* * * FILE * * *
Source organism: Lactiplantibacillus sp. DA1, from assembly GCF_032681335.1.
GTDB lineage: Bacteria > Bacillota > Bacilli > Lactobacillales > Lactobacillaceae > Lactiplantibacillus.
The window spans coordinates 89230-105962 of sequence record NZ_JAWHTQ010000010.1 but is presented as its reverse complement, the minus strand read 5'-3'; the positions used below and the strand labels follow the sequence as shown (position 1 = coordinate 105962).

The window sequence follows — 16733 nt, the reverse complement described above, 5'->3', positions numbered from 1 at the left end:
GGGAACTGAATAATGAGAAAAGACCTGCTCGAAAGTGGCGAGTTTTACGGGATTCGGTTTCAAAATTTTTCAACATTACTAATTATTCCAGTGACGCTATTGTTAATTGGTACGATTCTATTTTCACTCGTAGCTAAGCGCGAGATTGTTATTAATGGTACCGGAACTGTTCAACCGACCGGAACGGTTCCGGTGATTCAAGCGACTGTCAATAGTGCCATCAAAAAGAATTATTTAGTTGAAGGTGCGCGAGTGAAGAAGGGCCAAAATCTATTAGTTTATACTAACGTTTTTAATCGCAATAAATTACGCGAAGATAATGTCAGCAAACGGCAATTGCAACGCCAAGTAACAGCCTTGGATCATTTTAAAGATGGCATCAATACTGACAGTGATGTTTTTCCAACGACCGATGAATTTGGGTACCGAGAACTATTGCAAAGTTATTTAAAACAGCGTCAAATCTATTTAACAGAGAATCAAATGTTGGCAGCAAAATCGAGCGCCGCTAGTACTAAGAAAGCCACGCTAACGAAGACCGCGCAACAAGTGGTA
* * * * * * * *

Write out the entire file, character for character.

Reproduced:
Source organism: Lactiplantibacillus sp. DA1, from assembly GCF_032681335.1.
GTDB lineage: Bacteria > Bacillota > Bacilli > Lactobacillales > Lactobacillaceae > Lactiplantibacillus.
The window spans coordinates 89230-105962 of sequence record NZ_JAWHTQ010000010.1 but is presented as its reverse complement, the minus strand read 5'-3'; the positions used below and the strand labels follow the sequence as shown (position 1 = coordinate 105962).

The window sequence follows — 16733 nt, the reverse complement described above, 5'->3', positions numbered from 1 at the left end:
GGGAACTGAATAATGAGAAAAGACCTGCTCGAAAGTGGCGAGTTTTACGGGATTCGGTTTCAAAATTTTTCAACATTACTAATTATTCCAGTGACGCTATTGTTAATTGGTACGATTCTATTTTCACTCGTAGCTAAGCGCGAGATTGTTATTAATGGTACCGGAACTGTTCAACCGACCGGAACGGTTCCGGTGATTCAAGCGACTGTCAATAGTGCCATCAAAAAGAATTATTTAGTTGAAGGTGCGCGAGTGAAGAAGGGCCAAAATCTATTAGTTTATACTAACGTTTTTAATCGCAATAAATTACGCGAAGATAATGTCAGCAAACGGCAATTGCAACGCCAAGTAACAGCCTTGGATCATTTTAAAGATGGCATCAATACTGACAGTGATGTTTTTCCAACGACCGATGAATTTGGGTACCGAGAACTATTGCAAAGTTATTTAAAACAGCGTCAAATCTATTTAACAGAGAATCAAATGTTGGCAGCAAAATCGAGCGCCGCTAGTACTAAGAAAGCCACGCTAACGAAGACCGCGCAACAAGTGGTA